Measuring Resistance in Proteus VSM
Proteus VSM offers a powerful range of measuring instruments, as may be displayed by clicking on the Virtual Instruments Mode icon.
A notable omission from the above list is a resistance meter, which is a feature found with the least expensive multimeter. All is not lost however, since Proteus VSM offers an ohmmeter component which may be inserted in the same way as any other electronic device, appearing as shown below.
Rather strangely, the ohmmeter has four terminals instead of the two expected. More on this shortly, but for the moment, just connect the left and right terminal pairs together, and then link these across the resistor network to be be measured.
As expected, the ohmmeter confirms that the total resistance of two resistors in series is the sum of the individual resistances.
The ohmmeter may be fine tuned by right-clicking and selecting the Edit Properties option, as shown below.
Basic configuration options include the instrument range (ohms, kilo-ohms or mega-ohms) and the display precision, which defaults to five digits.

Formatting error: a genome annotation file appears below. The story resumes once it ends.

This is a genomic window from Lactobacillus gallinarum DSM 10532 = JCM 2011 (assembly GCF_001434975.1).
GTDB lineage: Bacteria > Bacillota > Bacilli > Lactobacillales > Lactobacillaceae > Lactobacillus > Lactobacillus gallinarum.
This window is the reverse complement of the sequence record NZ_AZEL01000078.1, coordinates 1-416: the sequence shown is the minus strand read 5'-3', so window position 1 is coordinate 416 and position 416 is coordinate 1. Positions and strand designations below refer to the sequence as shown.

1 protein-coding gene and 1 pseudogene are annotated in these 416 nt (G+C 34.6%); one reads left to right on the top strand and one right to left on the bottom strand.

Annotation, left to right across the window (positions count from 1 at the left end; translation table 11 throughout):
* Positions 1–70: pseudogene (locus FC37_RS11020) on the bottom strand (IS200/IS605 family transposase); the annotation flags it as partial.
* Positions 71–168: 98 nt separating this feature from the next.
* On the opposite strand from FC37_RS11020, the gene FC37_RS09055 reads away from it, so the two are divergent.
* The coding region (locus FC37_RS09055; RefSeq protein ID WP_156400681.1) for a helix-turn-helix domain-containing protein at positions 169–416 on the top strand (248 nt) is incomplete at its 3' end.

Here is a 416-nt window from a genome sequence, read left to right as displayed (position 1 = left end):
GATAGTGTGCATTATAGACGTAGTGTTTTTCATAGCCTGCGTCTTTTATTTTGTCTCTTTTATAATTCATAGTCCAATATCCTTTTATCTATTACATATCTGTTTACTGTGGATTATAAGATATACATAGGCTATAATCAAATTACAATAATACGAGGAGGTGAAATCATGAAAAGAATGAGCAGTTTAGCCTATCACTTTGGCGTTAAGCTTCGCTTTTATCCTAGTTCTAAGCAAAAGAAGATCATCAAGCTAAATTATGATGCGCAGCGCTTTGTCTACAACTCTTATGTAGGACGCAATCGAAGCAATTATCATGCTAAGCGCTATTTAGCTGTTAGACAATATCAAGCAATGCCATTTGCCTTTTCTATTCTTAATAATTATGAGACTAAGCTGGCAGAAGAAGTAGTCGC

The Excitation Current option gives a first clue to the function of the four terminals, defaulting to a value of 1 mA. A little experimentation confirms the outer two terminals act as a constant current DC source, while the inner two measure the resulting potential difference. A basic calculation using Ohm's law allows the resistance of the connected network to be determined. This behaviour may be illustrated by connecting DC ammeters to each terminal, as shown below.
It is also possible to make the voltmeter polarity sensitive by enabling the Sign Polarity setting, in which case swapping the inner two terminals will cause a negative resistance to be displayed!
The ability to find the equivalent resistance of a network of resistors can be useful in circuit analysis, and is one of the basic steps in finding a Thévenin or Norton equivalent circuit.